On Sept. 1, Pastor Katy preaches on Luke 14:1, 7-14.
1 On one occasion when Jesus was going to the house of a leader of the Pharisees to eat a meal on the sabbath, they were watching him closely.
7 When he noticed how the guests chose the places of honor, he told them a parable. 8 “When you are invited by someone to a wedding banquet, do not sit down at the place of honor, in case someone more distinguished than you has been invited by your host; 9 and the host who invited both of you may come and say to you, ‘Give this person your place,’ and then in disgrace you would start to take the lowest place. 10 But when you are invited, go and sit down at the lowest place, so that when your host comes, he may say to you, ‘Friend, move up higher’; then you will be honored in the presence of all who sit at the table with you. 11 For all who exalt themselves will be humbled, and those who humble themselves will be exalted.” 12 He said also to the one who had invited him, “When you give a luncheon or a dinner, do not invite your friends or your brothers or your relatives or rich neighbors, in case they may invite you in return, and you would be repaid. 13 But when you give a banquet, invite the poor, the crippled, the lame, and the blind. 14 And you will be blessed, because they cannot repay you, for you will be repaid at the resurrection of the righteous.”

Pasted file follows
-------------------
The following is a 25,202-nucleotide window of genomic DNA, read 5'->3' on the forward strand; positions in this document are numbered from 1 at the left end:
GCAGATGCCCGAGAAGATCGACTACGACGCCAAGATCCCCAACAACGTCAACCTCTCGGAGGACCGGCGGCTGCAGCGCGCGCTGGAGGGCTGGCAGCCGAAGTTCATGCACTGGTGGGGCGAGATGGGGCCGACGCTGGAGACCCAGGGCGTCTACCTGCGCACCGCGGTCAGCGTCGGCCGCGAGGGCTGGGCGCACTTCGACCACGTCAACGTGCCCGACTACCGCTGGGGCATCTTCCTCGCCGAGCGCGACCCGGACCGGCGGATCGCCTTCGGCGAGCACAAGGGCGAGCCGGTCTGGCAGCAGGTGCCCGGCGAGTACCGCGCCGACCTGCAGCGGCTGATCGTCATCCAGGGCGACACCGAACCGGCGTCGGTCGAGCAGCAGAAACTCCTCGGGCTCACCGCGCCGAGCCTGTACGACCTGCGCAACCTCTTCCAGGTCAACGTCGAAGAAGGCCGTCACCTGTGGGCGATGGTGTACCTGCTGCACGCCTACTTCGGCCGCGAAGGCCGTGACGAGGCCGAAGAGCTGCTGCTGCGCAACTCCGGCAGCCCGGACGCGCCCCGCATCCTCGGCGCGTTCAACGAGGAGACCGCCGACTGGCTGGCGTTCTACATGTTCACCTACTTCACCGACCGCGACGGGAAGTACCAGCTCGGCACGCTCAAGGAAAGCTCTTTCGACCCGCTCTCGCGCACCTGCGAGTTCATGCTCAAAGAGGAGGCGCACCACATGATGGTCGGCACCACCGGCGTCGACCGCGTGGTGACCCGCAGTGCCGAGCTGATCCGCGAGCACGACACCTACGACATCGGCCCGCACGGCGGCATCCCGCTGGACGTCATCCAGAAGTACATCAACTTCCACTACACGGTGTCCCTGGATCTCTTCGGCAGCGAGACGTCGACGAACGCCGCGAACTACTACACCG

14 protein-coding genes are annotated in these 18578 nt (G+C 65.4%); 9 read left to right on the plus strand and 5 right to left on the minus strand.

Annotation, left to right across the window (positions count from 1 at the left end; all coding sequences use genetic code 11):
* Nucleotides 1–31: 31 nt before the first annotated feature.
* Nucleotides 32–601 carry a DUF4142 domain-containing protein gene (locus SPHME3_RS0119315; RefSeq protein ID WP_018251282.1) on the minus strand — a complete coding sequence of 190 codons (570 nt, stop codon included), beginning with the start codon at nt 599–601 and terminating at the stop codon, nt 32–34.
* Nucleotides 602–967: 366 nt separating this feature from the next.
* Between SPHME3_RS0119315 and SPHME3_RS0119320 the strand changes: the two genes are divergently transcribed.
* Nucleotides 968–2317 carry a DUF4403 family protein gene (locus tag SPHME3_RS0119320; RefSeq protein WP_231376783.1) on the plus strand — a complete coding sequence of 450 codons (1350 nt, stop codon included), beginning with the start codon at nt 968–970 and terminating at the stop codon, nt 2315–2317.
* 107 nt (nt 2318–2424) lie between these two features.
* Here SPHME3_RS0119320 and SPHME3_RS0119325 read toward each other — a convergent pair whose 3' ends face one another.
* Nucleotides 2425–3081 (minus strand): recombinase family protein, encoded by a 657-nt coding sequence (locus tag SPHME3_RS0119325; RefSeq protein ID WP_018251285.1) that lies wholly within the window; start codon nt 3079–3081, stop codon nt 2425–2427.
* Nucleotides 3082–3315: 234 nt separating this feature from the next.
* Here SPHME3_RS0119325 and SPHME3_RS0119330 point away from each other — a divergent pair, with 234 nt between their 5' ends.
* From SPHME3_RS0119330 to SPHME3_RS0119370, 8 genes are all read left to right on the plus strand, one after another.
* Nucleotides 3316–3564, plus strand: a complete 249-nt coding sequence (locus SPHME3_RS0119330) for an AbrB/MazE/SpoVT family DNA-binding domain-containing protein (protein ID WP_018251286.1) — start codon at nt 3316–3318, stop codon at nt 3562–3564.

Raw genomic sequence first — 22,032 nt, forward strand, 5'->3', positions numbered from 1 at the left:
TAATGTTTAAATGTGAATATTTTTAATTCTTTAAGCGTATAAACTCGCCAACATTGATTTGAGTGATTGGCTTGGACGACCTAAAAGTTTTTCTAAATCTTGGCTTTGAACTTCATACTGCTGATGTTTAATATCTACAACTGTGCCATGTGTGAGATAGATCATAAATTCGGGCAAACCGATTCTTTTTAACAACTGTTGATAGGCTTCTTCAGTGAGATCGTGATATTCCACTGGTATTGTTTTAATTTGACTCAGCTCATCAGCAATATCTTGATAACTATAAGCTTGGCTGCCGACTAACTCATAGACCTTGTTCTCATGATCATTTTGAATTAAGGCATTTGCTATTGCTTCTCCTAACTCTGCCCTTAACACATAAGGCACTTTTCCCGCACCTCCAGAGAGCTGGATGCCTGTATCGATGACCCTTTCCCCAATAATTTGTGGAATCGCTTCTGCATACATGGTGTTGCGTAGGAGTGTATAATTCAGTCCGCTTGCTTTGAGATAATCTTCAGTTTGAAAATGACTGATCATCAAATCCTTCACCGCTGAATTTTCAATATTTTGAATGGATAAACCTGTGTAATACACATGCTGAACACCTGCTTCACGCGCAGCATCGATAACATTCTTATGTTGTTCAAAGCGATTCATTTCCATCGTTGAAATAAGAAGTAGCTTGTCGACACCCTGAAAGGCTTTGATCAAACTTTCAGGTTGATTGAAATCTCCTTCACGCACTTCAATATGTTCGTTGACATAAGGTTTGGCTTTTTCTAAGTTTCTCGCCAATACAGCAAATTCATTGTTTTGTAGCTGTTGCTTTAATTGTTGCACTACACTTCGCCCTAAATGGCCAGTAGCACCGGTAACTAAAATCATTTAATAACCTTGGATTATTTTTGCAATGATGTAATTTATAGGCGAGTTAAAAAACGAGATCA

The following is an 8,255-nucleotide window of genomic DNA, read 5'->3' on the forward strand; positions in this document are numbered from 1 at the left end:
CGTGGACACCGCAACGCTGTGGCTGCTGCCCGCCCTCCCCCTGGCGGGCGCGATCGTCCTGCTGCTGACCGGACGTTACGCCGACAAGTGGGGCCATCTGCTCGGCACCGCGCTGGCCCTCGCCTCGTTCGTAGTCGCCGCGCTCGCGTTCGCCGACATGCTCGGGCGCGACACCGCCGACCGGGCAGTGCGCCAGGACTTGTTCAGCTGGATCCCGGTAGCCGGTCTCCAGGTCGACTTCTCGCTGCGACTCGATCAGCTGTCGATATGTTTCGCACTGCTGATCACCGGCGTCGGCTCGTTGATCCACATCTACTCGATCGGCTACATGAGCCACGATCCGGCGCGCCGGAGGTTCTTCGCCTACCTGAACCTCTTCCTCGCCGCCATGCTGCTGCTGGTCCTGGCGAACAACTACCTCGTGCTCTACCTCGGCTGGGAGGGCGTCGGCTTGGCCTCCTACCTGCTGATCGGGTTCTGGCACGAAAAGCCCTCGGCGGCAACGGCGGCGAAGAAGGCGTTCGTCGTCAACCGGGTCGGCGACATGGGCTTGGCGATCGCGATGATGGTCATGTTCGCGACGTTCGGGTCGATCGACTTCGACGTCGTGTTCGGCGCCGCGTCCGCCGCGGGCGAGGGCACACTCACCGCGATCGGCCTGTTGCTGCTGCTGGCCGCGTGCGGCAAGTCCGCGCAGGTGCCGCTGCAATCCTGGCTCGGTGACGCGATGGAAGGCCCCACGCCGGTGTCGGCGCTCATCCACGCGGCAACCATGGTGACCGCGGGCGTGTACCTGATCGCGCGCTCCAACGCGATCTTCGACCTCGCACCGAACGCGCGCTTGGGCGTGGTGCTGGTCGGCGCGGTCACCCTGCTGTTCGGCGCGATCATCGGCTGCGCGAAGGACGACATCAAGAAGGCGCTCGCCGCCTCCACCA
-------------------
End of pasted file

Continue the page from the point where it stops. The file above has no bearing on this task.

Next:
Jesus was not exactly known in his day for being the kind of man you’d invite to a guys’ poker night. He was always watching, and always being watched, especially when it came to the Sabbath, which is perhaps why he was invited to share the Sabbath meal with the leader of the Pharisees. In his characteristic way, Jesus shows up and boldly turns the cultural norms on their head. His lesson on hospitality and table manners has a little bit for everyone; a reminder for the guests to humble themselves by where they sit and for the host to rethink who he invites in the first place. While Jesus definitely cares about mealtime, Luke reminds us that Jesus’ words and lessons are rarely limited to isolated circumstances. As he journeys toward Jerusalem, we catch yet another glimpse of the Kingdom of God.